Polar Capital Income Opportunities becomes Polar Capital Financial Credit

The Polar Capital Income Opportunities Fund was launched in 2009 against a backdrop of central banks and governments having to backstop the financial system. At the time, we saw an incredibly attractive opportunity to provide a lower risk way for investors to gain exposure to the recovery in the financial sector by investing in a combination of equity and debt securities of financial companies globally. The long-term aim was to outperform financial equity indices but with significantly less risk.

The strategy delivered, posting a return of 217.6% from launch until the change of strategy at the end of December 2023. This compares to the STOXX 600 Financials Index return of 71.5%, the MSCI All Country World Financials Index return of 184%, the ICE BofA Global Financials Index return of 63%, the ICE BofA Euro Subordinated Financials Index return of 100.4% and the Lipper Mixed Asset Sector return of 99.6%. Dividends grew from 5.75p per share in the first full year of launch to 8.19p.

Nick Brind, Lead Fund Manager of the Polar Capital Financial Credit Fund, and fellow Fund Manager Jack Deegan discuss the strategy change, where they are currently finding compelling opportunities in financial credit and their outlook for the rest of 2024.

Q: Why has the Fund’s strategy changed?

Nick Brind (NB): First, we found that if an investor was bullish on the financial sector they would, for understandable reasons, want a fund focused on equites not on credit and vice versa, with one focused on credit not equities if they were more cautious so we fell between those two stools. Therefore, we felt it made more sense for the Fund to lean in one direction to give a clearer vision of what it is investing in and its risk profile. With its clearer investment strategy, we believe the Fund will be a more attractive investment proposition to new shareholders.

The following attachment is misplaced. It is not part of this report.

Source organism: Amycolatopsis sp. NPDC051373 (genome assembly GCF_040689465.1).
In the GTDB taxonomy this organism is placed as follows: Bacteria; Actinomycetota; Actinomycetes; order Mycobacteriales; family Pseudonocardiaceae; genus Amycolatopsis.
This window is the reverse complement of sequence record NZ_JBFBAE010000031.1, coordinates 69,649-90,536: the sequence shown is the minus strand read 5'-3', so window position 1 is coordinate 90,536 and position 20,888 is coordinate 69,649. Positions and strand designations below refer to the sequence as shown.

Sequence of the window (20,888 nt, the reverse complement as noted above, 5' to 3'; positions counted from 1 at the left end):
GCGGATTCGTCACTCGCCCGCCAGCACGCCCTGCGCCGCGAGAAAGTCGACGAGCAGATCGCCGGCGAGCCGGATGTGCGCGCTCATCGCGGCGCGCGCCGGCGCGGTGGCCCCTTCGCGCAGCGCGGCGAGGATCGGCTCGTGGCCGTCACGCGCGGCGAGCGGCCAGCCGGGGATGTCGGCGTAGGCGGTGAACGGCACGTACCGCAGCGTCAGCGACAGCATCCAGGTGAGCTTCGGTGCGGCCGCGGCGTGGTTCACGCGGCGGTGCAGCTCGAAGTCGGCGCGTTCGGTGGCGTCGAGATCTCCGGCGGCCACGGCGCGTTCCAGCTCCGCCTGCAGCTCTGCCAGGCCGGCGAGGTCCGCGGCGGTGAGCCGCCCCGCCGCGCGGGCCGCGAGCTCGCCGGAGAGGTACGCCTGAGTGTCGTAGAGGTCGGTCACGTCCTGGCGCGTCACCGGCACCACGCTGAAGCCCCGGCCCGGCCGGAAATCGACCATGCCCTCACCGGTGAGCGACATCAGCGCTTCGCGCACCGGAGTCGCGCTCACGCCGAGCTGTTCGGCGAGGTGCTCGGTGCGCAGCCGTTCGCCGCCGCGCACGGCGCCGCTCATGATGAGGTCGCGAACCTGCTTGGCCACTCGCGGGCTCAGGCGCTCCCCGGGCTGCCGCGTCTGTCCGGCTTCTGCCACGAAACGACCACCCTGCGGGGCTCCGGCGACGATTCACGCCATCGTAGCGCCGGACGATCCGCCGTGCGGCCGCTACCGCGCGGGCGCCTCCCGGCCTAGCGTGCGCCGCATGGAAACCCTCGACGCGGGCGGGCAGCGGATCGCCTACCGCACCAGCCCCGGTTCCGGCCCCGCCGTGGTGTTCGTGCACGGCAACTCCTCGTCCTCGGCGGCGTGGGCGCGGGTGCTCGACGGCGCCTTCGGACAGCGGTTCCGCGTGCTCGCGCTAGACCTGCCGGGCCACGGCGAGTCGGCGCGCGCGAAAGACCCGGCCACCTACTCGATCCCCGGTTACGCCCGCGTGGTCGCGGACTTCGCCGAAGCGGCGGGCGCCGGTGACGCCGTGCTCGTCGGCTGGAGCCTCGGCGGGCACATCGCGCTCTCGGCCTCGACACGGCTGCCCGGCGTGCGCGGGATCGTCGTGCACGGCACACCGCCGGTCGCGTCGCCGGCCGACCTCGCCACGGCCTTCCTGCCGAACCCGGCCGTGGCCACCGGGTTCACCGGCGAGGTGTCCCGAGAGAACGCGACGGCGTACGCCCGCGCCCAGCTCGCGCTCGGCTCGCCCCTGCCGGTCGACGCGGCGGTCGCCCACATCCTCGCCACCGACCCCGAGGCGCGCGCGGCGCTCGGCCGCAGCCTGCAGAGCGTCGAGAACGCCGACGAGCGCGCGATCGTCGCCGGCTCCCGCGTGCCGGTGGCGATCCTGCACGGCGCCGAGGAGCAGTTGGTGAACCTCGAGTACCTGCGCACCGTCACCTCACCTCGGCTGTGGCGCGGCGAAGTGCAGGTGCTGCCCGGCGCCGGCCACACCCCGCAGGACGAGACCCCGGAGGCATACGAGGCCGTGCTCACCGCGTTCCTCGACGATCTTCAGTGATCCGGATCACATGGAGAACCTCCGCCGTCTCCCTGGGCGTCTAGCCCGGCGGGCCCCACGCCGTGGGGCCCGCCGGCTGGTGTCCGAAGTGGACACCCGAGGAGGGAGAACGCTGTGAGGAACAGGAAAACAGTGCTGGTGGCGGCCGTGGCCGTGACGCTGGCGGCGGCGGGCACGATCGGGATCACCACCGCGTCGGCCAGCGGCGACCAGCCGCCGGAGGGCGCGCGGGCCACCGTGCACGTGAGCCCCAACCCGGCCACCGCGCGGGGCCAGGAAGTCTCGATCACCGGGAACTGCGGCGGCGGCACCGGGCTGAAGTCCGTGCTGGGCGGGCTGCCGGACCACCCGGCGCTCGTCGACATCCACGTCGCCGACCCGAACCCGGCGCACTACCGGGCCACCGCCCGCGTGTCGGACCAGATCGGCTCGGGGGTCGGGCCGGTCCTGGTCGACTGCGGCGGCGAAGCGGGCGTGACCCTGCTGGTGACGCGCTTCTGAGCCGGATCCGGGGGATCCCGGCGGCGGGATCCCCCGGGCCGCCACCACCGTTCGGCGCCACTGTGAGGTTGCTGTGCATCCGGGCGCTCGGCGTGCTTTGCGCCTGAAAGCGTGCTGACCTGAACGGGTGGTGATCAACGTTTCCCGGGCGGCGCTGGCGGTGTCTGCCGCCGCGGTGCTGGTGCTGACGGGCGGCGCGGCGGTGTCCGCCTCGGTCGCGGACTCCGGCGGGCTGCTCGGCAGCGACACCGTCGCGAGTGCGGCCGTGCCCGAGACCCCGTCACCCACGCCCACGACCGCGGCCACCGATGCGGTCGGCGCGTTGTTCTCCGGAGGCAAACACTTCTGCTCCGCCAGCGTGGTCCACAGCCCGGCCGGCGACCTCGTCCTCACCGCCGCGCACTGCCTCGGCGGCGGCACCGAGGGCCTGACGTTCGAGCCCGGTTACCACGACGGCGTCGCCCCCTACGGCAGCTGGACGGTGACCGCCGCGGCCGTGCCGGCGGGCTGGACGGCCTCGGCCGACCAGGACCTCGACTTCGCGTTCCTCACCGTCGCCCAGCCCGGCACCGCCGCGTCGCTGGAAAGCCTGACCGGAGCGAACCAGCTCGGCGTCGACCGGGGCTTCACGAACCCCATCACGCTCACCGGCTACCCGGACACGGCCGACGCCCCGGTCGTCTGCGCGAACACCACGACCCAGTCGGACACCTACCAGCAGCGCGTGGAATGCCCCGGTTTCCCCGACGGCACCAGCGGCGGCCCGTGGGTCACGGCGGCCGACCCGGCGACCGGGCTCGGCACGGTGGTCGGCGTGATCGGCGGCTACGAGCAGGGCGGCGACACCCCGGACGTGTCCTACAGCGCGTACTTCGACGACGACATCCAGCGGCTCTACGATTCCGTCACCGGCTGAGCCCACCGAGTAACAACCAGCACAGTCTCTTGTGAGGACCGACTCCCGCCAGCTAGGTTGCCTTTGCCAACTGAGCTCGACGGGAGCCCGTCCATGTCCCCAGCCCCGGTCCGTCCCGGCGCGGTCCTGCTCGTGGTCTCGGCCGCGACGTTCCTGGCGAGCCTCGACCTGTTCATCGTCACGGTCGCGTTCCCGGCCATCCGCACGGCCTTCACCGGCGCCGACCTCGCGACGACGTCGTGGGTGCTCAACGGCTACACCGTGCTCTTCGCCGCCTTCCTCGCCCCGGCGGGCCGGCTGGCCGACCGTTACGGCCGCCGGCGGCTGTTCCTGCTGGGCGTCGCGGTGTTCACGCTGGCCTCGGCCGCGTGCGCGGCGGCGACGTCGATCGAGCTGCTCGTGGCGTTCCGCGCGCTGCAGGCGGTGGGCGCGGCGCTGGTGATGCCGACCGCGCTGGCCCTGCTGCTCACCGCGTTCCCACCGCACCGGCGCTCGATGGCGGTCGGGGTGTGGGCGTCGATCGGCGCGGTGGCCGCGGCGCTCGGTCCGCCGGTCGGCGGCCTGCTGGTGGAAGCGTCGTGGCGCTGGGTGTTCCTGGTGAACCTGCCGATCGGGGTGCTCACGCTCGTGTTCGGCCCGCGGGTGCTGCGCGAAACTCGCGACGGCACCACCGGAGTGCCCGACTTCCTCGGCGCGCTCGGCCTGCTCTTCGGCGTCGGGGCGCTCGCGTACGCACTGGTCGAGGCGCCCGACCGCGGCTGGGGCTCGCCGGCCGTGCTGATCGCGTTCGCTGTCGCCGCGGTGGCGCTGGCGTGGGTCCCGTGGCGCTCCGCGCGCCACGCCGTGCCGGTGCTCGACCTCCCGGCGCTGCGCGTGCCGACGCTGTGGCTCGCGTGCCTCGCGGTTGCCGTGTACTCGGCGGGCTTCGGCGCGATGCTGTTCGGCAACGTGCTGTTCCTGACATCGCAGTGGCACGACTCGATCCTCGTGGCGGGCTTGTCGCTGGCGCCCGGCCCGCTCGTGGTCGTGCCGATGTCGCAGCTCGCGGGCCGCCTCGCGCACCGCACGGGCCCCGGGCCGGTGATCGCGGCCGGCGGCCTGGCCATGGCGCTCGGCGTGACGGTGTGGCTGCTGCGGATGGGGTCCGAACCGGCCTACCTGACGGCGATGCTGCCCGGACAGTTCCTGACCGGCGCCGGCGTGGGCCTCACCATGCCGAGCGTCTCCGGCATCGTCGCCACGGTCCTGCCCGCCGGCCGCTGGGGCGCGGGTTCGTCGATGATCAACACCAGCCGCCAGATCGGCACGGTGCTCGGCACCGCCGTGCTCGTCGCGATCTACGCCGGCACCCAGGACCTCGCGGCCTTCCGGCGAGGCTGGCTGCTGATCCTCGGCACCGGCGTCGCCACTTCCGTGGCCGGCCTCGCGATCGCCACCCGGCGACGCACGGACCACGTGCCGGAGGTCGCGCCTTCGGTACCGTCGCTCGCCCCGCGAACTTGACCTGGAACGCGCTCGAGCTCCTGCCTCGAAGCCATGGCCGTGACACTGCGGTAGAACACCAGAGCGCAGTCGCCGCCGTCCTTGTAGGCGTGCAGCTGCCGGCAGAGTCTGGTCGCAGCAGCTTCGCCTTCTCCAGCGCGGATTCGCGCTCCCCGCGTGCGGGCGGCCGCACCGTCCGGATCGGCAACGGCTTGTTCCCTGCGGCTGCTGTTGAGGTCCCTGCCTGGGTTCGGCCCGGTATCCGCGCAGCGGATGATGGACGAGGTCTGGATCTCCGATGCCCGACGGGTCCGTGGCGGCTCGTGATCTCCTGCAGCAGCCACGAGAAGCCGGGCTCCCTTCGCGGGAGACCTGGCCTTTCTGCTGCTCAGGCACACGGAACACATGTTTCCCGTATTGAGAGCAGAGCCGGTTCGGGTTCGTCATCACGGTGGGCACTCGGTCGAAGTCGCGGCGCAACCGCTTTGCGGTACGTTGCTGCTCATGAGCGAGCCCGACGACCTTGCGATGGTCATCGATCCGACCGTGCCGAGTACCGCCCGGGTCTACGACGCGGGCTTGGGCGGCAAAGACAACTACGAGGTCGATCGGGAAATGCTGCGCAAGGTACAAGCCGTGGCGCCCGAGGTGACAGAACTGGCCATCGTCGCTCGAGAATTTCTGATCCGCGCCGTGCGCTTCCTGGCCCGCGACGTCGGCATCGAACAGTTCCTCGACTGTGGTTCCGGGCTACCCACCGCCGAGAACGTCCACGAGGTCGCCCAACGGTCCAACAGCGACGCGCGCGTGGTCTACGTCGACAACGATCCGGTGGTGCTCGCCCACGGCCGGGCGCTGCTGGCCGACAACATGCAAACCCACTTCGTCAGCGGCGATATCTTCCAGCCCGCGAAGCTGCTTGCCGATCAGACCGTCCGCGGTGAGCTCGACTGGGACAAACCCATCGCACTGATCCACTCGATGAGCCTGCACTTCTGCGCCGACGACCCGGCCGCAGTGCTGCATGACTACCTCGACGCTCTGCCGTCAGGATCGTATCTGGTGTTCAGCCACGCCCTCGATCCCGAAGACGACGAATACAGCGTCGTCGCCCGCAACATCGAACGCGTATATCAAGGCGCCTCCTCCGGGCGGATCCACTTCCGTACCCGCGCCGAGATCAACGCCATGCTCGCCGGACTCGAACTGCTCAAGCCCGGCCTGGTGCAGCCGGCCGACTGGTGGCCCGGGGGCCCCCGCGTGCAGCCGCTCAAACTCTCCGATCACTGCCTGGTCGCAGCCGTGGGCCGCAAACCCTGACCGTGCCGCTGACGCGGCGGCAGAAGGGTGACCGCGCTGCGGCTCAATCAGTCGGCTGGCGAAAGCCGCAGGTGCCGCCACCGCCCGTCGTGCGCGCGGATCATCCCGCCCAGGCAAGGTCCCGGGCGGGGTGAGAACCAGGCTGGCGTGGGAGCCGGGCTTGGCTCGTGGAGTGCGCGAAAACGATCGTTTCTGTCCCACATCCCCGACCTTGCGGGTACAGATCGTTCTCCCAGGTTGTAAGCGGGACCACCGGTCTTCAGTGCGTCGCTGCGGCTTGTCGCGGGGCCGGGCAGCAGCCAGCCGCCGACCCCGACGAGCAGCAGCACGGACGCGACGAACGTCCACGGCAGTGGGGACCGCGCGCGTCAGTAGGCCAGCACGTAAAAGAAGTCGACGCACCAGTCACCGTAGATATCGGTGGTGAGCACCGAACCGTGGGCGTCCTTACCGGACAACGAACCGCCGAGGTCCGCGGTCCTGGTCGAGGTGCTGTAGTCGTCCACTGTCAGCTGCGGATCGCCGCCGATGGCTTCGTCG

Second, the focus on credit will reduce risk and has led to a further increase in the dividend yield, which stands at around 6% today if the latest quarterly dividend is annualised. Also, with the rise in interest rates over the past two years, returns on offer are very attractive relative to recent history, especially if inflation continues to moderate and interest rates are cut as expected. Finally, financial credit has emerged as a dedicated asset class due to the increasing complexity of the sector which requires a depth of knowledge and experience which the team has demonstrated aptly over the past 14+ years.

Q: What are the relative attractions of credit over equities in the financial sector?

Jack Deegan (JD): Ultimately, in credit we see the potential for an attractive risk/reward of high single-digit returns for limited risk but, if we are in another equity bull market, credit will lag (and vice versa). That should not be a surprise to anyone and, while there has been talk of the great reallocation to fixed income, for example, by BlackRock co-founder Robert Kapito, we are not so sure. However, the attractions for the asset class are back given their previous absence in a world of negative or zero interest rates.

On a more granular level, we believe there will always be better opportunities in owning the bonds of a company rather than its shares, regardless of the backdrop. As an extreme example, one of the largest holdings in the Fund in 2009 was a Barclays 14% Tier 1 bond which offered a yield of 9%. The bond in question, issued in 2008 as part of Barclays’ plan to raise capital from Middle Eastern investors and thereby stay private, was redeemed in 2019. Over the period it was held, it returned about 9% per annum, 121% over the 10 years, while Barclays shares fell by close to 50% as the headwinds of increased capital requirements, litigation, PPI redress and weak profitability, in part from low interest rates, weighed on returns.